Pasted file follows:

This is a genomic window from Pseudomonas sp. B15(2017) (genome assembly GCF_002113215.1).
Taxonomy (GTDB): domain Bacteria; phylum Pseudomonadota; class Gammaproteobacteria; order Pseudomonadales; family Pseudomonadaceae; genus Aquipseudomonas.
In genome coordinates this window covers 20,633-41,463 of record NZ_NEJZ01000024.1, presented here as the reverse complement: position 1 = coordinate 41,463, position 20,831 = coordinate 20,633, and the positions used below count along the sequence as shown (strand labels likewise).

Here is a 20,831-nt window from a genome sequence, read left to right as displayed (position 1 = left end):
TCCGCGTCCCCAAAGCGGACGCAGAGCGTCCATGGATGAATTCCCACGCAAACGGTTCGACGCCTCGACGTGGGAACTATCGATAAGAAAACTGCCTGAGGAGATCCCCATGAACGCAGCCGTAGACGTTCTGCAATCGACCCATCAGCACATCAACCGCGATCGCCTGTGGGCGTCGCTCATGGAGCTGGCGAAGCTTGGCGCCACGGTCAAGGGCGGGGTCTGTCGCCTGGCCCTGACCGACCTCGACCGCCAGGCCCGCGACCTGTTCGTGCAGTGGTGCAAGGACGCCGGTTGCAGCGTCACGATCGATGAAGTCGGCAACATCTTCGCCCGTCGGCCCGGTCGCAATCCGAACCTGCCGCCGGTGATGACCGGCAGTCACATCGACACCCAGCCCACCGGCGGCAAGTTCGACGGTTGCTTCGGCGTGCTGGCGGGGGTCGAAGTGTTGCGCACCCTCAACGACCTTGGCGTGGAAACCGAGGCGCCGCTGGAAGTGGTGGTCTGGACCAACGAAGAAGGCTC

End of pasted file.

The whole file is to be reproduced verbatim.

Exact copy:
This is a genomic window from Pseudomonas sp. B15(2017) (genome assembly GCF_002113215.1).
Taxonomy (GTDB): domain Bacteria; phylum Pseudomonadota; class Gammaproteobacteria; order Pseudomonadales; family Pseudomonadaceae; genus Aquipseudomonas.
In genome coordinates this window covers 20,633-41,463 of record NZ_NEJZ01000024.1, presented here as the reverse complement: position 1 = coordinate 41,463, position 20,831 = coordinate 20,633, and the positions used below count along the sequence as shown (strand labels likewise).

Here is a 20,831-nt window from a genome sequence, read left to right as displayed (position 1 = left end):
TCCGCGTCCCCAAAGCGGACGCAGAGCGTCCATGGATGAATTCCCACGCAAACGGTTCGACGCCTCGACGTGGGAACTATCGATAAGAAAACTGCCTGAGGAGATCCCCATGAACGCAGCCGTAGACGTTCTGCAATCGACCCATCAGCACATCAACCGCGATCGCCTGTGGGCGTCGCTCATGGAGCTGGCGAAGCTTGGCGCCACGGTCAAGGGCGGGGTCTGTCGCCTGGCCCTGACCGACCTCGACCGCCAGGCCCGCGACCTGTTCGTGCAGTGGTGCAAGGACGCCGGTTGCAGCGTCACGATCGATGAAGTCGGCAACATCTTCGCCCGTCGGCCCGGTCGCAATCCGAACCTGCCGCCGGTGATGACCGGCAGTCACATCGACACCCAGCCCACCGGCGGCAAGTTCGACGGTTGCTTCGGCGTGCTGGCGGGGGTCGAAGTGTTGCGCACCCTCAACGACCTTGGCGTGGAAACCGAGGCGCCGCTGGAAGTGGTGGTCTGGACCAACGAAGAAGGCTC